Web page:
My first winter in Paris, I made it my mission to visit as many of the Christmas markets in the city as possible. They ranged from the most frequented one on the Champs-Elysées to the tiny bundle of stands in front of the Bercy 2 mall. I went to most of them, and the funny thing is that they all have similar products—delicate cut-out Christmas cards, big chocolate-covered marshmallows sold by the piece, painted ornaments, scarves fluffy and fine, mulled wine, churros. Each one has its own atmosphere, however, which is why I enjoyed walking through all of them. In my travels with friends, I also saw the marchés de Noël in Strasbourg, Lille, Marseille, and Nice.
What I almost forgot is that my love of Christmas markets was born in New York. During my first year of work after college, in December I walked through the Christmas market near my office almost every day during lunch break. Even on the very cold days, I ducked out for a few minutes for a quick walk past the stands selling jewelry, spices, puppets, and chocolate.
The markets in Manhattan were and still are located at Bryant Park, Grand Central Station, Union Square, and Columbus Circle. All are outdoors except Grand Central’s. This year I noticed a small line of stands forming a new (to me) holiday market in Times Square (there’s room for a market on the crowded sidewalks of Times Square, you ask? Yes, I was amazed too. This city can squeeze in skyscrapers in small spaces).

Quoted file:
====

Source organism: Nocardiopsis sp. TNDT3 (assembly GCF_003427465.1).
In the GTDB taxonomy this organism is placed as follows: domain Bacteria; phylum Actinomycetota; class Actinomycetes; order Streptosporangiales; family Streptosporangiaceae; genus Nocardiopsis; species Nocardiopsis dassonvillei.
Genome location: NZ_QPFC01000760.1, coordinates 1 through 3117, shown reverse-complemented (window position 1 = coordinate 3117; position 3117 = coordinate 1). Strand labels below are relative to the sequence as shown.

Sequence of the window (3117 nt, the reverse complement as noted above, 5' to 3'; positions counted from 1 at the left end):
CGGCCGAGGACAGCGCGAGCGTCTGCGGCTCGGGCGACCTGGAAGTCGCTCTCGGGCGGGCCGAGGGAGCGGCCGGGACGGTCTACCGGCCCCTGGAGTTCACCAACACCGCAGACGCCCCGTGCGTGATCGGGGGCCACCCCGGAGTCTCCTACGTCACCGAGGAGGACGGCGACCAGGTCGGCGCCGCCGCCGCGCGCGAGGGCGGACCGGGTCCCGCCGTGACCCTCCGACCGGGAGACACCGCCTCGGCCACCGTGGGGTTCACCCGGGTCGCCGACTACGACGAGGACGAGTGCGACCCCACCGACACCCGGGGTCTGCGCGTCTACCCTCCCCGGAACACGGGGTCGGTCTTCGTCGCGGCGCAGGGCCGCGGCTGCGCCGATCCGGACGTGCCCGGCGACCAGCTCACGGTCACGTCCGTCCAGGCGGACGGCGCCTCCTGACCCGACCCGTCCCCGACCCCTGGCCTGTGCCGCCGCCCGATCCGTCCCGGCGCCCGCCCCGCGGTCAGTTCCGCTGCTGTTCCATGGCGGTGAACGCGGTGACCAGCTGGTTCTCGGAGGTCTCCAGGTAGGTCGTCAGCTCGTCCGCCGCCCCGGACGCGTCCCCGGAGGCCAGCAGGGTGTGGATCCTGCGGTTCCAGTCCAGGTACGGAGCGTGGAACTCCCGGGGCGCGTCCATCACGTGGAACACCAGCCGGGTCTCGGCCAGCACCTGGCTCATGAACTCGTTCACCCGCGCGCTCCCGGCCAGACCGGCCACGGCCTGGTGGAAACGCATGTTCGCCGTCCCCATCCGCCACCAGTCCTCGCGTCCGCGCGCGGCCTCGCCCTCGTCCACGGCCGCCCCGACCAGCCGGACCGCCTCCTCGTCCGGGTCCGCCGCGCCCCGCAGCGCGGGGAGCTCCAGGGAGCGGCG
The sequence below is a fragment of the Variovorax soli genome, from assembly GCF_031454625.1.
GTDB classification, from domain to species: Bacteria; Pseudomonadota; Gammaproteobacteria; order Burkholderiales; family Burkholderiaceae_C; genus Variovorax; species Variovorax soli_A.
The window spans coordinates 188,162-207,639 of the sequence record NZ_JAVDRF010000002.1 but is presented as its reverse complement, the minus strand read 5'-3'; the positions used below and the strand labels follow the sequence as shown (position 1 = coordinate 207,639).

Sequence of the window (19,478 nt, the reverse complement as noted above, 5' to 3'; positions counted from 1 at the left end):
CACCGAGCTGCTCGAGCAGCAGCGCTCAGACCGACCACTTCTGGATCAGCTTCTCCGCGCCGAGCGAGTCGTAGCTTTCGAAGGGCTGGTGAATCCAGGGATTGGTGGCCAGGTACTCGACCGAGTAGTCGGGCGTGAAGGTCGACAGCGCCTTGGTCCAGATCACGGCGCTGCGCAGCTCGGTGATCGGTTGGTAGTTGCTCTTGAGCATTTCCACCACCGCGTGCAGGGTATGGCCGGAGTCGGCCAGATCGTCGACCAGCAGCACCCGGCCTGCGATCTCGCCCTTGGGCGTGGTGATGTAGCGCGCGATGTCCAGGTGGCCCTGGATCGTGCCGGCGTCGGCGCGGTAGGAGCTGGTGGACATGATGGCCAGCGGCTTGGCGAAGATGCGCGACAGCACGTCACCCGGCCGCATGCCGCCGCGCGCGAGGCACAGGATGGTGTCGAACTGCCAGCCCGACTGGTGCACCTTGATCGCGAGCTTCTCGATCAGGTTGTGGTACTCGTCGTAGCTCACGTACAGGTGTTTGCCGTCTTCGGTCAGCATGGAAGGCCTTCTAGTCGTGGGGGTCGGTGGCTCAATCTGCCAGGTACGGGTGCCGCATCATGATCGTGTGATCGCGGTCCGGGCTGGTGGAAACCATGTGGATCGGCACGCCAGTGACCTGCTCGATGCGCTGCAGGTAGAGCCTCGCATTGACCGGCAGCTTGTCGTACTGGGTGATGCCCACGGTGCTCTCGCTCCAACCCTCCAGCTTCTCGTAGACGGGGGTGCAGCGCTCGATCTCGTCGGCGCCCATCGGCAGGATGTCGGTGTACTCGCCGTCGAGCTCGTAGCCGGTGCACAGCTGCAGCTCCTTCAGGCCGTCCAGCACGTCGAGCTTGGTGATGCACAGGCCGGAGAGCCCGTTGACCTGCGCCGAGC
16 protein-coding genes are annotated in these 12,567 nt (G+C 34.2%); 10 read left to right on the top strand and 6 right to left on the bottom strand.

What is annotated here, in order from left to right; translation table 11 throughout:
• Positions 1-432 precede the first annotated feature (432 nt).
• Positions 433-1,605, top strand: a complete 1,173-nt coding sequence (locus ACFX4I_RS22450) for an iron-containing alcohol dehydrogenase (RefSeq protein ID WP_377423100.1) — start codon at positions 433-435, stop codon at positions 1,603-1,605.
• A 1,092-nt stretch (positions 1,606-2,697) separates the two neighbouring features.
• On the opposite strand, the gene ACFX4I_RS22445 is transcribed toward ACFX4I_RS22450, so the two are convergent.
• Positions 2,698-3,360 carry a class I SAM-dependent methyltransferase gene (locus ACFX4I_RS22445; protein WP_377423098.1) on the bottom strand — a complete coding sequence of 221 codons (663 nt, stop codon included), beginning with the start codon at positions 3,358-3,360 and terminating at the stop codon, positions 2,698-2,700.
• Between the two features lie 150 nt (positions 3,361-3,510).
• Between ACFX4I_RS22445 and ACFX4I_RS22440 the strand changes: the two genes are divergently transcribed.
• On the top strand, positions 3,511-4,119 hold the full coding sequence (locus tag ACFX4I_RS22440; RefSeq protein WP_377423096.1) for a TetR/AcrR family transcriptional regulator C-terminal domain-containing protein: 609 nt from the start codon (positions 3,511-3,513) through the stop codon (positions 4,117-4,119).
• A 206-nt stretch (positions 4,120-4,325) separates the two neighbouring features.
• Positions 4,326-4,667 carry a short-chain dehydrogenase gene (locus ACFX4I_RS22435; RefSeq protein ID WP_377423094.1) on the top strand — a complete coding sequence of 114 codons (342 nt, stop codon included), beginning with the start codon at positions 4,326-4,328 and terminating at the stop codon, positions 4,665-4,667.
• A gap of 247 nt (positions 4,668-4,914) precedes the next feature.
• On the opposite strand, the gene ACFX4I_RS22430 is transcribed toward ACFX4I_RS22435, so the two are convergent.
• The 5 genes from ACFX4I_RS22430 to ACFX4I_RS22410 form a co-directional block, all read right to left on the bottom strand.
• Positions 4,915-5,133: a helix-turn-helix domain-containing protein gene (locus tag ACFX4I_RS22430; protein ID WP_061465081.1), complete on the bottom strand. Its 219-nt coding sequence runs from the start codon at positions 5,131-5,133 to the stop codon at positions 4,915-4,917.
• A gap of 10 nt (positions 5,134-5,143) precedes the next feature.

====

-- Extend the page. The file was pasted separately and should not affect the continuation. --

It wasn’t until spending a few years in France and then coming back to the States that I realized that New York actually has “holiday” markets, not “Christmas” markets. This is not to say that they’re less Christmassy than France’s marchés de Noël, they’re just more politically correct. Their signs call them holiday markets and holiday fairs. Which is funny, because all the pine and red and white stripes clearly point to a specific holiday.